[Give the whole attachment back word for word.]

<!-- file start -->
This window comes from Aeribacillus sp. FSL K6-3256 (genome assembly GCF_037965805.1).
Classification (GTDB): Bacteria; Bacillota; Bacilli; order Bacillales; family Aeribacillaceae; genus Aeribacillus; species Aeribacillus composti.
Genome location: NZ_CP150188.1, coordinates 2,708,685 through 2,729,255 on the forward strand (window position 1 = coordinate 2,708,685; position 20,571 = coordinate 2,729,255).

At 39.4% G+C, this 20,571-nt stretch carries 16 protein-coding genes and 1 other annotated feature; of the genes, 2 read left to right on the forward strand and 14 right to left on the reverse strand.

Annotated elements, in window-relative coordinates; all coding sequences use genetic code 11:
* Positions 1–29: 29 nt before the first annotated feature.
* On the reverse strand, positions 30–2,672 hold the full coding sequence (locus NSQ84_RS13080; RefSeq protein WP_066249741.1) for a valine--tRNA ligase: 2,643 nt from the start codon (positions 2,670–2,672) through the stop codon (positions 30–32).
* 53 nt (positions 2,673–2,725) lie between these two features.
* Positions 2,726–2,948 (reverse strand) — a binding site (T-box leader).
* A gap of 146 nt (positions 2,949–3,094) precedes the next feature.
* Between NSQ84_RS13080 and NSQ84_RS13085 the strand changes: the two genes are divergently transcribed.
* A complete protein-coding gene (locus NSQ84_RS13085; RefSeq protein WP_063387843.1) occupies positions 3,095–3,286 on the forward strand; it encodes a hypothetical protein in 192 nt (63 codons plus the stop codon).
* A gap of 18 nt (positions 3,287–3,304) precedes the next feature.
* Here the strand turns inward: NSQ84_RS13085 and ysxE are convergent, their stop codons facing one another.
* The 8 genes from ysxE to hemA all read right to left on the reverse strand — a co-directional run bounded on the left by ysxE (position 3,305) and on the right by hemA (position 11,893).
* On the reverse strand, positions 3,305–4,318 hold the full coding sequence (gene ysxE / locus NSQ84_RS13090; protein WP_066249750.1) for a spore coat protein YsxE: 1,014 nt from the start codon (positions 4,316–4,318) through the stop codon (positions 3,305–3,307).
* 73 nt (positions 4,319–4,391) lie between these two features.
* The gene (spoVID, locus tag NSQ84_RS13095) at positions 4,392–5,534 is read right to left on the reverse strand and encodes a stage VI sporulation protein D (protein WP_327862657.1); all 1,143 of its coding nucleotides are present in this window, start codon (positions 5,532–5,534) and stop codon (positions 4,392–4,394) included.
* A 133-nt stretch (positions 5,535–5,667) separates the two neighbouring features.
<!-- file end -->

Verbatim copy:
This window comes from Aeribacillus sp. FSL K6-3256 (genome assembly GCF_037965805.1).
Classification (GTDB): Bacteria; Bacillota; Bacilli; order Bacillales; family Aeribacillaceae; genus Aeribacillus; species Aeribacillus composti.
Genome location: NZ_CP150188.1, coordinates 2,708,685 through 2,729,255 on the forward strand (window position 1 = coordinate 2,708,685; position 20,571 = coordinate 2,729,255).

At 39.4% G+C, this 20,571-nt stretch carries 16 protein-coding genes and 1 other annotated feature; of the genes, 2 read left to right on the forward strand and 14 right to left on the reverse strand.

Annotated elements, in window-relative coordinates; all coding sequences use genetic code 11:
* Positions 1–29: 29 nt before the first annotated feature.
* On the reverse strand, positions 30–2,672 hold the full coding sequence (locus NSQ84_RS13080; RefSeq protein WP_066249741.1) for a valine--tRNA ligase: 2,643 nt from the start codon (positions 2,670–2,672) through the stop codon (positions 30–32).
* 53 nt (positions 2,673–2,725) lie between these two features.
* Positions 2,726–2,948 (reverse strand) — a binding site (T-box leader).
* A gap of 146 nt (positions 2,949–3,094) precedes the next feature.
* Between NSQ84_RS13080 and NSQ84_RS13085 the strand changes: the two genes are divergently transcribed.
* A complete protein-coding gene (locus NSQ84_RS13085; RefSeq protein WP_063387843.1) occupies positions 3,095–3,286 on the forward strand; it encodes a hypothetical protein in 192 nt (63 codons plus the stop codon).
* A gap of 18 nt (positions 3,287–3,304) precedes the next feature.
* Here the strand turns inward: NSQ84_RS13085 and ysxE are convergent, their stop codons facing one another.
* The 8 genes from ysxE to hemA all read right to left on the reverse strand — a co-directional run bounded on the left by ysxE (position 3,305) and on the right by hemA (position 11,893).
* On the reverse strand, positions 3,305–4,318 hold the full coding sequence (gene ysxE / locus NSQ84_RS13090; protein WP_066249750.1) for a spore coat protein YsxE: 1,014 nt from the start codon (positions 4,316–4,318) through the stop codon (positions 3,305–3,307).
* 73 nt (positions 4,319–4,391) lie between these two features.
* The gene (spoVID, locus tag NSQ84_RS13095) at positions 4,392–5,534 is read right to left on the reverse strand and encodes a stage VI sporulation protein D (protein WP_327862657.1); all 1,143 of its coding nucleotides are present in this window, start codon (positions 5,532–5,534) and stop codon (positions 4,392–4,394) included.
* A 133-nt stretch (positions 5,535–5,667) separates the two neighbouring features.